Slash and Burn
by Colin Cotterill (Quercus)
There’s something utterly endearing about the elderly, creaking, sole – and reluctant – coroner in Laos, Dr Siri.
He keeps trying to retire to spend more time with his beloved noodle-queen wife, Madame Daeng, but the Collective simply won’t hear of it.
Coupled to this is his unnerving habit of getting into serious trouble by asking too many awkward questions. But Dr Siri is learning his lesson slowly – don’t get up the nose of the authorities, instead use their demands as bargaining chips.
After all, who is going to replace him?
So when he’s ordered, just two months before his long-overdue retirement, to accompany an American delegation into the northern jungle of Laos to find the living or dead remains of a US senator’s son, he grabs the opportunity to take his devoted team and Madam Daeng along.
After all, living in Laos in the 1970s doesn’t offer much opportunity for travel. Needless to say, nothing turns out as anticipated.
The missing pilot has been flying covert CIA missions, and Dr Siri strongly suspects that the helicopter didn’t just blow up, but was deliberately sabotaged. But why?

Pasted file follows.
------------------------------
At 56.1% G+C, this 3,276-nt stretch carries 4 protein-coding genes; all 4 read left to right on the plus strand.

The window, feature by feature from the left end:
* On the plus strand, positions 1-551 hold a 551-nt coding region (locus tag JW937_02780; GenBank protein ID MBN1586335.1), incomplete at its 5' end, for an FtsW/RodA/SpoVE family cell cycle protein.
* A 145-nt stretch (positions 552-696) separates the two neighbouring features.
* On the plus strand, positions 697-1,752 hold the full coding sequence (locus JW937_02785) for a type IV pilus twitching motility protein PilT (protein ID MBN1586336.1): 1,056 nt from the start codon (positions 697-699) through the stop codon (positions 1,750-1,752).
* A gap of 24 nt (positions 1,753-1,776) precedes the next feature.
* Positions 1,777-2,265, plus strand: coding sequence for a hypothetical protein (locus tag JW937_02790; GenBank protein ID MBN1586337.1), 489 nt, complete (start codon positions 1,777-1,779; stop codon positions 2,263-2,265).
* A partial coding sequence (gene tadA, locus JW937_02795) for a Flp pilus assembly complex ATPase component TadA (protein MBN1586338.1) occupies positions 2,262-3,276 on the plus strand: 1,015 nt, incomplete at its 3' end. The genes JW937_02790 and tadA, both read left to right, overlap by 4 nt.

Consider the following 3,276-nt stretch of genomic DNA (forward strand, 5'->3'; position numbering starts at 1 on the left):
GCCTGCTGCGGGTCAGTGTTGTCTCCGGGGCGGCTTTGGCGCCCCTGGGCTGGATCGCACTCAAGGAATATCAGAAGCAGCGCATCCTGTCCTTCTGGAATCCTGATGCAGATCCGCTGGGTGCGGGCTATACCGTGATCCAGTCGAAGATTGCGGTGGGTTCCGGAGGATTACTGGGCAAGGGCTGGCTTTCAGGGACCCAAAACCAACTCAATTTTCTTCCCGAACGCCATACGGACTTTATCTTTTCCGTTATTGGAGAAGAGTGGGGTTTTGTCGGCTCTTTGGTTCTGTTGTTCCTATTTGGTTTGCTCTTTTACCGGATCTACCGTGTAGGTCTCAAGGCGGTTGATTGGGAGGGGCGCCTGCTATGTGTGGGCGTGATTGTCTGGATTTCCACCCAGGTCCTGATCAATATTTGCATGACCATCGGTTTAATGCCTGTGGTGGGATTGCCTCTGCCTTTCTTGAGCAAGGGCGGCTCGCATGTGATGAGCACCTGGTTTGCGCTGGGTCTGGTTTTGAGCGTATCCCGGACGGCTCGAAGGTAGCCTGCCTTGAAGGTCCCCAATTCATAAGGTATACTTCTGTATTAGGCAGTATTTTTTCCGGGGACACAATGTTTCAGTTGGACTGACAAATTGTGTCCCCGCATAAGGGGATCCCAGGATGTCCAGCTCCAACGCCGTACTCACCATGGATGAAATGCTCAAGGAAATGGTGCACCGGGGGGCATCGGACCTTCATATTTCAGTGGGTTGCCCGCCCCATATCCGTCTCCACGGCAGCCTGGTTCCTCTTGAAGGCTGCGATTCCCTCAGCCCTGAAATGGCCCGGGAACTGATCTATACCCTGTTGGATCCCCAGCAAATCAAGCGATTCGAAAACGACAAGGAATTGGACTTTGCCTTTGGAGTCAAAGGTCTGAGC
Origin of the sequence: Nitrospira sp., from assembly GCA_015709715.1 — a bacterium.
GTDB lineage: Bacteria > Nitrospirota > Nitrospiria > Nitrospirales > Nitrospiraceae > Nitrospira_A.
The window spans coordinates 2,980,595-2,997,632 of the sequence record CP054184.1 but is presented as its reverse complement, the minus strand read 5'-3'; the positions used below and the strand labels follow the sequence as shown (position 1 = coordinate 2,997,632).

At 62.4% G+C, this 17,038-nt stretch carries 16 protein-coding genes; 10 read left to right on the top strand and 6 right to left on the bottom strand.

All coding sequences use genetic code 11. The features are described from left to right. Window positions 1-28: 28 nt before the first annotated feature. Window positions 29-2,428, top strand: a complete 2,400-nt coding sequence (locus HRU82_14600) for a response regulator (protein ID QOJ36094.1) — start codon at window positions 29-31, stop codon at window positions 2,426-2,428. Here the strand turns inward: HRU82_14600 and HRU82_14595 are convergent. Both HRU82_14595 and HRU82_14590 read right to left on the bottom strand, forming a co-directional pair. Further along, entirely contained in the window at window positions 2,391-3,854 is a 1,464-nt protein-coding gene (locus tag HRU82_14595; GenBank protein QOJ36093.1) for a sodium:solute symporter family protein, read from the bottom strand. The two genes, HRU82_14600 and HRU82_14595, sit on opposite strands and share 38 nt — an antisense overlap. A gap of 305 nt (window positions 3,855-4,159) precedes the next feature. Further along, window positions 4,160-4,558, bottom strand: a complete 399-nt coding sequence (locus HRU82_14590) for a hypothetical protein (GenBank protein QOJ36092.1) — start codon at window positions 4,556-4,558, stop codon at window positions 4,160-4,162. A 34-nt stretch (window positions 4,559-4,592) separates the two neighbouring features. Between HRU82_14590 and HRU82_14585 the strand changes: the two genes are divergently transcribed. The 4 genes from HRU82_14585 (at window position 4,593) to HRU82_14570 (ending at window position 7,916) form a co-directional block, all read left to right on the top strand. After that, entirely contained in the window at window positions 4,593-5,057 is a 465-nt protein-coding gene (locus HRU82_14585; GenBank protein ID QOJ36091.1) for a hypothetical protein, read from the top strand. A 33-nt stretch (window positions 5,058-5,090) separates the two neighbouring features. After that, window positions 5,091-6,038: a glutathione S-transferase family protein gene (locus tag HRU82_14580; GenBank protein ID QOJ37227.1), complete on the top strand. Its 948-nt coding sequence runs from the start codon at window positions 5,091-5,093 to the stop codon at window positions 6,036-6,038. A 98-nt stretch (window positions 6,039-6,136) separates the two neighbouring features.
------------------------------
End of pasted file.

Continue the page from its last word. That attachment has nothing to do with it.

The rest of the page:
Meanwhile, the modest “Friendly Hotel” they’re staying in is choking in swirling smoke.
The official line is that it’s the slash-and-burn method of agriculture – setting fire to the surrounding land to use the ash for fertiliser. But Dr Siri realises it’s the wrong season, and that there’s far too much smoke.
The Americans have brought along survival packs of food and crates of Johnnie Walker Red, which helps pass the time. For entertainment value there’s a cross-dressing psychic of deep voice and flamboyant appetite, Auntie Bpoo. And just who is Miss Peach, the teenage translator who speaks perfect Lao but seems too wise?
The whole wonderful, naughty muddle is eventually untangled by Dr Siri and his wrinkled, long-time buddy Civilai
This is the eighth in the Dr Siri series, and certainly one of the best and funniest. – Beverley Roos Muller